She reappeared at my office a few weeks later, beaming. She grinned as she showed me her fear profile and said, “I worked it out.” She’d linked her panic attacks to days when she’d consumed a lot of alcohol and smoked cigarettes—neither of which she’d done during the summer at her parents’ home. Her coffee use had also increased significantly while she was in school, presumably to help her get up for classes after a night of partying, and her diet had degraded to pizza and doughnuts. She didn’t want to give up these routines, but maintaining a diary had reminded her that her anxiety symptoms are physical and that relaxing her body has previously defused her panic attacks. The patient got back on track without resorting to medications after taking extra precautions to avoid CATS (caffeine, alcohol, tobacco, sugar, and Nutrasweet). The basic guideline of body management must remain a top focus throughout anxiety therapy. When the patient stopped taking care of herself regularly, she suffered a severe relapse.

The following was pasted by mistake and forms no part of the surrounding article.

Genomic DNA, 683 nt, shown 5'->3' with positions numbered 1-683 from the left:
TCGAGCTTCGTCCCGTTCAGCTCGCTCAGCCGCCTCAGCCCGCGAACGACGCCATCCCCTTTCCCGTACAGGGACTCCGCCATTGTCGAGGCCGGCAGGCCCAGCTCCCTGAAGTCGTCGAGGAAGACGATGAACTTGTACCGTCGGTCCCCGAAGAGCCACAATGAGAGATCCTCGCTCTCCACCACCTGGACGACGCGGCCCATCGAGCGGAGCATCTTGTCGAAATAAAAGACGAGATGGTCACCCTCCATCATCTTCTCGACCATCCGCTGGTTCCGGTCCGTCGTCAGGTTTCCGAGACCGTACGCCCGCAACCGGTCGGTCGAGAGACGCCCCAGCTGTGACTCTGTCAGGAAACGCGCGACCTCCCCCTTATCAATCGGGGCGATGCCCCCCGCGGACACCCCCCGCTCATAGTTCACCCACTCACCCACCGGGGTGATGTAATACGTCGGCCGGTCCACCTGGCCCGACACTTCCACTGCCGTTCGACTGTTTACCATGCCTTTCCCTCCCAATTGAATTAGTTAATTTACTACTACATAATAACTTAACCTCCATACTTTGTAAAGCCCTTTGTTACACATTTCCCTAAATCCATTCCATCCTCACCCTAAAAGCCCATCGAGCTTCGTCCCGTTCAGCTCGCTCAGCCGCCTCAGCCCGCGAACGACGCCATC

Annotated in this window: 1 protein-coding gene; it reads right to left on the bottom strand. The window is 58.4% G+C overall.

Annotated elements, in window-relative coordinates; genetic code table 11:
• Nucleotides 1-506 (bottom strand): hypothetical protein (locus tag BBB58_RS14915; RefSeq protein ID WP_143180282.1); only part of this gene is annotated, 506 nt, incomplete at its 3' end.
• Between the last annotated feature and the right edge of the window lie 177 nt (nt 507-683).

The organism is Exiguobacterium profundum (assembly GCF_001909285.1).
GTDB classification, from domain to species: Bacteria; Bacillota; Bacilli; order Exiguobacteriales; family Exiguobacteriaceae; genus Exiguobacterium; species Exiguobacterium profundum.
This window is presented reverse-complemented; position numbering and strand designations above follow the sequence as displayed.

Therapists who remember that people have bodies, as well as brains, are more likely to ask about continuing self-care, such as sleep and exercise, regularly. They’re also more ready to assist customers in overcoming their aversion to self-care. Consider hormonal shifts if you have female customers who are seeing a recurrence of symptoms even though they are controlling their bodies. Anxiety may be exacerbated by pregnancy, postpartum changes, hysterectomy, and cycle disruptions. Another issue to consider is the gradual onset of menopause, which may occur at any age. Thyroid function changes may also lead to anxiety changes. They may affect people of any age, although they are more common in women. When a client who was previously doing well begins to have problems, therapists must be especially aware of what is going on in the body.